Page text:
Three years ago last week, an 18-year-old Rutgers University student named Tyler Clementi jumped to his death from the George Washington Bridge on the New Jersey-New York border after being cyber-bullied by his dormitory roommate.
Clementi may have been a young gay man, but bullying does not discriminate. It affects people of all races, ages, religions, and socio-economic backgrounds, as well as sexualities. Just as it pertains to teenagers, consider the results of a new study released by the market research firm Mintel: Among 12 to 17-year olds, nearly 50% of girls and more than one in three boys reported that they have been bullied either face-to-face or online. Countless thousands of students stay home from school each day because they fear bullying.
The impact of bullying is profound. It can lead to a plethora of physical and psychological problems that can be life-long. And far too often it leads to suicide, one of the main causes of death among school-age and college students in the U.S. Studies show that there are more than 1000 college students who kill themselves each year, while 50% of college students report they have thought about suicide at some point in their lives.
Moreover, according to the semi-annual survey on youth risk behavior conducted by the Centers for Disease Control and Prevention, nearly one in six high school students has seriously considered suicide, and one in 12 has attempted it. Overall, the suicide rate among teens has climbed in the past few years, from 6.3% in 2009 to 7.8% in 2011. In total, some two million adolescents attempt suicide each year, resulting in 700,000 emergency room visits.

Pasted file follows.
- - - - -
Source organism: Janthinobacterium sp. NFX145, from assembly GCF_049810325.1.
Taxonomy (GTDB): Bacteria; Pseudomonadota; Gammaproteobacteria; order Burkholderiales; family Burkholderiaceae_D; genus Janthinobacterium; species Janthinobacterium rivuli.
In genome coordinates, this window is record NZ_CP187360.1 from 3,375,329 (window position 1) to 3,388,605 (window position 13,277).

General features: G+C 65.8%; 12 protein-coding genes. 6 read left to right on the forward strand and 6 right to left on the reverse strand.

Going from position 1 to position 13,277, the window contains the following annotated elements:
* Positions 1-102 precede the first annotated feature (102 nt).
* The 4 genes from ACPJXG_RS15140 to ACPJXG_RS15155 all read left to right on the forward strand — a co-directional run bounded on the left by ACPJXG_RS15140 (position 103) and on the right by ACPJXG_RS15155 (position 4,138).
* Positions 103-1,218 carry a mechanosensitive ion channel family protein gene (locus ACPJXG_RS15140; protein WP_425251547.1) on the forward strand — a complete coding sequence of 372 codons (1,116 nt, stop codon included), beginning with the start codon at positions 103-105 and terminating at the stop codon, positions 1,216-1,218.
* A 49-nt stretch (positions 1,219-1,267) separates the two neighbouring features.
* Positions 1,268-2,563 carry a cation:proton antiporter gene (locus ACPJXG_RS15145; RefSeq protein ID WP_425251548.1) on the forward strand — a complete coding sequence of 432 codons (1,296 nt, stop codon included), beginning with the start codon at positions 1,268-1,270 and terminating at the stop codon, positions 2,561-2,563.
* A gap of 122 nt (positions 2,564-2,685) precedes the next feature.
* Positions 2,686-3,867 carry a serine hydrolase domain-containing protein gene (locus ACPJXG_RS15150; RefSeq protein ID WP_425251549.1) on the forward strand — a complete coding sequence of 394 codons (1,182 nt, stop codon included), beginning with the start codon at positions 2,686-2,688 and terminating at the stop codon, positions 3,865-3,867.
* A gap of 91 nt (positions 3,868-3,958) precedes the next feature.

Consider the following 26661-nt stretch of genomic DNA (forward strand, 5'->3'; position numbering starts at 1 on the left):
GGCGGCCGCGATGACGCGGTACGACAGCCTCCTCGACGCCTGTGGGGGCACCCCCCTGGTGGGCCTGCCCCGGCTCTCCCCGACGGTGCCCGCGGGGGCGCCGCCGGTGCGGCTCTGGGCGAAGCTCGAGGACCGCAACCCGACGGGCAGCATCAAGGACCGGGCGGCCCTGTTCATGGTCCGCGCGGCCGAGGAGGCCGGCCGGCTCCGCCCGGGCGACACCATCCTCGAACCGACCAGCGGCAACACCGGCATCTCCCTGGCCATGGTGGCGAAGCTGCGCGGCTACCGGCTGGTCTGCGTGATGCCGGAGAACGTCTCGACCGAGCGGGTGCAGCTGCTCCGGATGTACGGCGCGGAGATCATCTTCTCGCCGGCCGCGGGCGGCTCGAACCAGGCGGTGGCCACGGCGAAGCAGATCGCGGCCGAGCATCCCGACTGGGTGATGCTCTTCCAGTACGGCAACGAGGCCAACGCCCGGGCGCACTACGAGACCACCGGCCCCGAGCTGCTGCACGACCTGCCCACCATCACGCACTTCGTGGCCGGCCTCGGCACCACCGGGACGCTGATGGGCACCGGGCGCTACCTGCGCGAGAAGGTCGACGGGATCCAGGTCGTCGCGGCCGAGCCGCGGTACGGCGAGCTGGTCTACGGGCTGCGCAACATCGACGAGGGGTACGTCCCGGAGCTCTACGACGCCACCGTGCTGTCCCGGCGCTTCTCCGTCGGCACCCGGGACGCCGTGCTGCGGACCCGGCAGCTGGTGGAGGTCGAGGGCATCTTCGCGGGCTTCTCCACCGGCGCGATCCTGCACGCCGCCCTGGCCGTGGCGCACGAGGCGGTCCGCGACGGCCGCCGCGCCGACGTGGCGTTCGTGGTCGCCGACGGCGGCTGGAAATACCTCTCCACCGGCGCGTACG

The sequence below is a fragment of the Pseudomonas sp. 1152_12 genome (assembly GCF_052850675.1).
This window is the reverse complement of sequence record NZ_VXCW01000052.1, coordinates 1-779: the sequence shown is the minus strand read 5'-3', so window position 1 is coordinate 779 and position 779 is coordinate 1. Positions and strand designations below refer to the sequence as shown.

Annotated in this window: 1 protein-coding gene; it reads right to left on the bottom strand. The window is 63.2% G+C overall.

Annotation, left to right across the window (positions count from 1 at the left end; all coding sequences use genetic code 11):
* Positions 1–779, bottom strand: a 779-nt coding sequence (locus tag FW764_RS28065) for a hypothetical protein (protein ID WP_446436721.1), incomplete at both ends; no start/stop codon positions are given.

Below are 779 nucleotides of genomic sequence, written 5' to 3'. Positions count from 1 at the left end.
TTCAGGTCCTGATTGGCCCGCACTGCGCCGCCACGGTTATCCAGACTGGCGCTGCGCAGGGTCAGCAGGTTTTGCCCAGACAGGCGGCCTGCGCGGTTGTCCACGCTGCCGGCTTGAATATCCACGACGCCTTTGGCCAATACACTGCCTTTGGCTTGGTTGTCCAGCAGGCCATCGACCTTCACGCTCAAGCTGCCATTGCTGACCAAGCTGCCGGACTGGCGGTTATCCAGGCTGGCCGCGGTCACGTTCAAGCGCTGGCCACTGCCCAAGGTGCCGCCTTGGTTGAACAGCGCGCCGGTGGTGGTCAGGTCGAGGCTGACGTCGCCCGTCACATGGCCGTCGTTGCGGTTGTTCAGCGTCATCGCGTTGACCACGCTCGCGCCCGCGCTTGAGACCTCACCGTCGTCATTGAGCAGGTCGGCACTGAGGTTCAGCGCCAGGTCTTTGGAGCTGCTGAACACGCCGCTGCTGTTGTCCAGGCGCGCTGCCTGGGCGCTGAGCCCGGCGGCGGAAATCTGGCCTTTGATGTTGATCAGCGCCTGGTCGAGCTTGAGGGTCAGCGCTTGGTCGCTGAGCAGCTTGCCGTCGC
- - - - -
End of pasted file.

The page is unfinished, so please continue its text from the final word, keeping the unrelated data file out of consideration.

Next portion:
Certainly not all suicide and suicide attempts come about from being bullied, but we are reminded nearly daily in the media of bullying's horrific consequences: a 12-year-old boy in Connecticut killed himself a few weeks ago after being bullied in school; a 12-year-old girl in Florida killed herself soon after, also after continuous school bullying. Just last week, an eight-year-old boy received worldwide attention when he sent a letter to Santa begging for his help in getting kids to stop bullying his sister.
We know first-hand how he -- and so many others -- feel. Both of us were subjected to intense bullying while growing up. One of us, Ronnie, was bullied nearly every day in middle school -- in the cafeteria, in the gym and even walking home. Bullies used to wait around corners each day just waiting for their opportunity to take his lunch, pull his pants down and rough him up. One day, he even had to run three miles straight to escape being abused, and most days he was thinking of excuses to tell his mom so he wouldn't have to go to school at all. Ronnie lived each day in fear, but that was no way to truly live.
In response, and in memory of Tyler Clementi, we founded the Friend Movement -- to turn the tables on bullying by bringing a pro-friend solution to the table. Imagine if we all could be better friends to others around us, not to mention to ourselves. Imagine if we could rise up above fear, and stand up against injustice.